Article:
Plans for new mortuary in West Sussex

A new multi-million pound mortuary could be built in West Sussex to replace existing inadequate facilities for dealing with death.

The county council’s community services select committee called for a business case to be prepared for a possible project including a mortuary, post-mortem facilities and a coroner’s court costing up to £5m.

This might be shared with other local authorities, if it went ahead.

Other options being considered, and also to be looked at in a business case, include upgrading current facilities at St Richard’s Hospital, Chichester, and Worthing Hospital, which would cost around £1m.

Cllr Graham Tyler said: “We live in a first-class county, but if you die it becomes a third-class county.”

“They should look at buying into a new facility with other councils.”

Chairman Cllr Pat Arculus said if there was a major incident, West Sussex did not have enough facilities to cope at the moment.

“This is not a service which is up to scratch,” she said.

“This is not an area where the need is going to go down in the future.

“How long will we go on putting a sticking plaster on until we are forced to spend something?”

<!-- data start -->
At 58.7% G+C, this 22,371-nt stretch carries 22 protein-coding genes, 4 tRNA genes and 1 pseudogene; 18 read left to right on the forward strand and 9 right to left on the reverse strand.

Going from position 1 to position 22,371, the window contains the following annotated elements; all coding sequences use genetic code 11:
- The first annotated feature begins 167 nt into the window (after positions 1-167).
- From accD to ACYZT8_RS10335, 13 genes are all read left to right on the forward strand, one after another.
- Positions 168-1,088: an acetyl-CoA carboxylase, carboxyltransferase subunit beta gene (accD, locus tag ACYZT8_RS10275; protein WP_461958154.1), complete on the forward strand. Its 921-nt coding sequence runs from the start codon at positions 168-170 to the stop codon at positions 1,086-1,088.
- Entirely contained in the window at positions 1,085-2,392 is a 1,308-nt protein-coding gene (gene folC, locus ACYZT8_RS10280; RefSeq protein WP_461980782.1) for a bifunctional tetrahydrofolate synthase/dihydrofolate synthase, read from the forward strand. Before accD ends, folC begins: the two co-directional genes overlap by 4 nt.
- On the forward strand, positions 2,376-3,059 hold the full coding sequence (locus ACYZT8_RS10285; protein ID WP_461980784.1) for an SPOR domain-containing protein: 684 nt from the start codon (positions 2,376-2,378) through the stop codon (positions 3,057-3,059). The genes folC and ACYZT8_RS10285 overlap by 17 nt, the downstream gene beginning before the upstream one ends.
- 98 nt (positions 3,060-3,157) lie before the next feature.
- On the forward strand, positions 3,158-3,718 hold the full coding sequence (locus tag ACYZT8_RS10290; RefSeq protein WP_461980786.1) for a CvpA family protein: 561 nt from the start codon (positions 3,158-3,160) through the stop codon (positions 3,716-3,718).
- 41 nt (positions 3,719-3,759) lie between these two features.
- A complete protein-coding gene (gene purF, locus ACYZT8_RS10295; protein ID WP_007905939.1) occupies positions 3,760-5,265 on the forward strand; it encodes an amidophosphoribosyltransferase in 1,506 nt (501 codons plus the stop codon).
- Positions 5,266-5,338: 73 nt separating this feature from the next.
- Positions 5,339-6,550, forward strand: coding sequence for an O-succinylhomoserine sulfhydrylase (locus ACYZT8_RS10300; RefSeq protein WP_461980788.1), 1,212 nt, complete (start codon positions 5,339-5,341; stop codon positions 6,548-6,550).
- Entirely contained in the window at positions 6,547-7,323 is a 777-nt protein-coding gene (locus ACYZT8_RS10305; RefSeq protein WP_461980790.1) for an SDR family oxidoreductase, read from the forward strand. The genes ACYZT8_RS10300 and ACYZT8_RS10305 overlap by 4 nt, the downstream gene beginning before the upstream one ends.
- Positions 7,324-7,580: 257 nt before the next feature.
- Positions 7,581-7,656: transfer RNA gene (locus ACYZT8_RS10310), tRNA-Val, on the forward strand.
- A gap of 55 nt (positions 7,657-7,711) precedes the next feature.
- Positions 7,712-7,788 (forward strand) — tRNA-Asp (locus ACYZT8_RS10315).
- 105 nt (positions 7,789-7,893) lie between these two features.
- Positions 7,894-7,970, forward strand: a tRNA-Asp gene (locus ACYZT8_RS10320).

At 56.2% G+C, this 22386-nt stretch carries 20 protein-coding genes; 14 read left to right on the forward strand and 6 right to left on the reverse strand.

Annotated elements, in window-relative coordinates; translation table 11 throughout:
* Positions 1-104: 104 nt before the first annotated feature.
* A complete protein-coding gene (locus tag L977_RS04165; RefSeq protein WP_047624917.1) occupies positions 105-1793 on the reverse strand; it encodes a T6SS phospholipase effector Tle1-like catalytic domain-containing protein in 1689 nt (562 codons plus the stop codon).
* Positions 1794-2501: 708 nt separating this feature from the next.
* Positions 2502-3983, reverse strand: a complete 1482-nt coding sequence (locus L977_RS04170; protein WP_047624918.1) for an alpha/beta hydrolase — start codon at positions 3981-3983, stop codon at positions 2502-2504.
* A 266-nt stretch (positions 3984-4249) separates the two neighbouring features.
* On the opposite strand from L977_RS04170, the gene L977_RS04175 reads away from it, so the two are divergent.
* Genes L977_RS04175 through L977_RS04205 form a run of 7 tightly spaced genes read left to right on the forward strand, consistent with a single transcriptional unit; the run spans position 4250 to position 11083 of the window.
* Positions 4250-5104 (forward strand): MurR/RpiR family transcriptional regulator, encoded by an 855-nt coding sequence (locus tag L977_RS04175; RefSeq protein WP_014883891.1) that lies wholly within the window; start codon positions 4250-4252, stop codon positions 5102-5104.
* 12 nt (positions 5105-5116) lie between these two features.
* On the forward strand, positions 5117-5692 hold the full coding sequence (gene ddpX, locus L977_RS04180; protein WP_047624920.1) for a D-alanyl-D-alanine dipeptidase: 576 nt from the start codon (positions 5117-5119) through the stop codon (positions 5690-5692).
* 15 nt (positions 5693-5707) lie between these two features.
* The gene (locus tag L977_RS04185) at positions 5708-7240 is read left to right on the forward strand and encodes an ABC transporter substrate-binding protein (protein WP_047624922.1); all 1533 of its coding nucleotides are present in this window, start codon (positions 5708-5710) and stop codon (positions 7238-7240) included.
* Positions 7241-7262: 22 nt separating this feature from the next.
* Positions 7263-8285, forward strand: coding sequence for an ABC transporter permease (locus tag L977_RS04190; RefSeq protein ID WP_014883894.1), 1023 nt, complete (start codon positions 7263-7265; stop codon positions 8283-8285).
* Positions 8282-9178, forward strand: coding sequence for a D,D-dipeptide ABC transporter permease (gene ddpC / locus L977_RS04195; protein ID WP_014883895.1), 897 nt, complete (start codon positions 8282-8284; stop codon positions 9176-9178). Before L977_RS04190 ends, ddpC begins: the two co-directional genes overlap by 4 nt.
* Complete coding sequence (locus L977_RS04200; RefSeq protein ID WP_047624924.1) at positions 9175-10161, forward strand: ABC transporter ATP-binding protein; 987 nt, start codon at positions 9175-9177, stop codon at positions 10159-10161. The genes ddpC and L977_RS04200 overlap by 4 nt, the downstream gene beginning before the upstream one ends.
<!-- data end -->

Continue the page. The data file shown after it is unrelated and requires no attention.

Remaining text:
Cllr Clem Stevens said West Sussex needed a mortuary, but as a realist he was aware of the present financial situation.

“I recommend we wait until there are adequate future funds to built a state of the art mortuary that West Sussex deserves,” he said.

Cllr Steve Waight said a business case was needed to cover all the options.

He said he preferred a county-built facility because this would give flexibility, but they did not have a business case at the moment.

“It would mean the county council being master of its own destiny in this important area,” he told the select committee.

Cllr Pete Bradbury, cabinet member for public protection will make the final decision on the way ahead.

He said he had received representations from funeral directors on the issue, making a ‘very fair’ point that if there was a purpose-built mortuary in Mid-Sussex, for example, this would be fine for funeral directors in Burgess Hill or Crawley, but not if you were in Chichester or Hastings.

There would be a lot of time and expenditure in moving bodies between those places and the new central mortuary.

As a result, there would be an inevitable increase in cost for the people paying for the service.